Kris Kobach reacts to judge's decision
Kris Kobach’s attempt to throw out thousands of votes in Tuesday’s primary election has fallen short in a Kansas court.
A Shawnee County district judge ruled Friday that the votes of 17,500 people whose registrations had been questioned are to be tallied in Tuesday’s primary.
Judge Larry Hendricks issued a temporary order, meaning the votes will be counted Tuesday. The American Civil Liberties Union filed the lawsuit against Secretary of State Kobach on behalf of Kansas voters who were told that they could vote in federal elections but that their votes in state and local elections would not be counted.
Kobach argued that by ruling against him, the state would be letting people who weren’t U.S. citizens vote in the primary.
Roughly 50,000 voters could be affected by the rule by the time of November’s general election. Every seat in the Kansas Legislature is up for election this year. Hendricks repeatedly referred to the thousands of Kansans who wouldn’t be allowed to vote in state and local races on Tuesday if the rule stood.
“That’s an overwhelming majority of U.S. Citizens that will lose their constitutionally mandated right to vote,” Hendricks said in his ruling.
Many of the voters in question registered under the federal “motor voter law.” Though they would have satisfied federal voting laws when they registered at motor vehicle license offices, they did not provide proof of citizenship like a U.S. passport or birth certificate. Under a 2013 Kansas law, a new voter had to show proof of citizenship to vote in an election.
The Kobach-supported voting law has been challenged frequently in court. Earlier this month, he helped the State Rules and Regulations Board pass a temporary state rule that he hoped would satisfy a U.S. district judge’s injunction that allowed those 17,500 voters to participate in federal elections.
Under the temporary rule, any votes cast in state and local races would be thrown out. The rule would last for 120 days, meaning it would expire shortly after the general election.
The change happened quickly. The public was told less than a day in advance about the board’s meeting. No public comments were taken before the board approved the new regulation. And it came on the eve of early voting for Tuesday’s primary.
ACLU lawyer Sophia Lin Lakin said the voters were being disenfranchised and that the temporary rule treated them as second-class citizens.
“This segregates Kansas voters into two unequal tiers,” she said.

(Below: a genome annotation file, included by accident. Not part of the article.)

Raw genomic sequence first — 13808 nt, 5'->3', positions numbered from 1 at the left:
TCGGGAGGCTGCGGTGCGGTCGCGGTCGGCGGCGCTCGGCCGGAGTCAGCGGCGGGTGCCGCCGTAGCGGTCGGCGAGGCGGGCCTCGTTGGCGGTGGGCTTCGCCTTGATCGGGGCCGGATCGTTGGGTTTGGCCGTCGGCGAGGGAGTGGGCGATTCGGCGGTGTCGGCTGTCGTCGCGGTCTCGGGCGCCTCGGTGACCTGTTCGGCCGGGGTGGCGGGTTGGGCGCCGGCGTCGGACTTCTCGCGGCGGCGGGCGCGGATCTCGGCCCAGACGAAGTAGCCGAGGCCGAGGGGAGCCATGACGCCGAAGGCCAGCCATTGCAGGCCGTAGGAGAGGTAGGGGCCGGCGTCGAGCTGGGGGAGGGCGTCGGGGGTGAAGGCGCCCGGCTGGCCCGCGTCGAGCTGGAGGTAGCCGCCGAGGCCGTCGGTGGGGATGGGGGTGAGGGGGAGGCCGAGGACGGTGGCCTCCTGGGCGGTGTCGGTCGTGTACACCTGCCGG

On Friday, Hendricks chastised Kobach for the last-minute rule change. But he also lamented the further confusion that the ACLU’s request for a restraining order on the rule could cause for the group of voters.
The secretary of state emphasized that doing what the ACLU wanted could confuse poll workers. In his ruling, the judge tossed aside that point.
“It shouldn’t be difficult to say to those folks, ‘Just do it how you would (normally) do it,’ ” Hendricks said.
Critics of the temporary rule had said it could sway Tuesday’s primary results. Voter turnout is often low in primary elections but receives a bump in November when presidential candidates are also on the ballot.
Another hearing in the matter is scheduled for September.
All parties expressed frustration at the last-minute nature of Friday’s decision. But the judge and the ACLU said they’d tried to schedule the hearing earlier. Friday afternoon was the only time that worked for Kobach.
In an interview earlier this week, Kobach maintained that his system works. After the ruling, he doubled down on that belief. Friday’s ruling blew a hole in the system, Kobach said.
Kobach’s estimates of how many noncitizens were included in that voter group varied Friday. He said at one point that there were 25 recent cases of noncitizens being on the voting rolls in Sedgwick County, where Wichita lies. Given the county’s size, he said, that’s likely only the tip of the iceberg.
“What’s the real number in Sedgwick County? I don’t know,” Kobach said. “Is it 50? Is it 200? Is it 500? Then you multiply that times five. I don’t know what percentage of the 17,000 are noncitizens, but I would say it’s a substantial number.”
The state has a large noncitizen population, Kobach said. He worried that they may now be able to vote in Tuesday’s primary, but he conceded his concerns of the number growing into the hundreds was a guess.
“It’s entirely possible that the majority (of the 17,500) are not citizens,” Kobach said.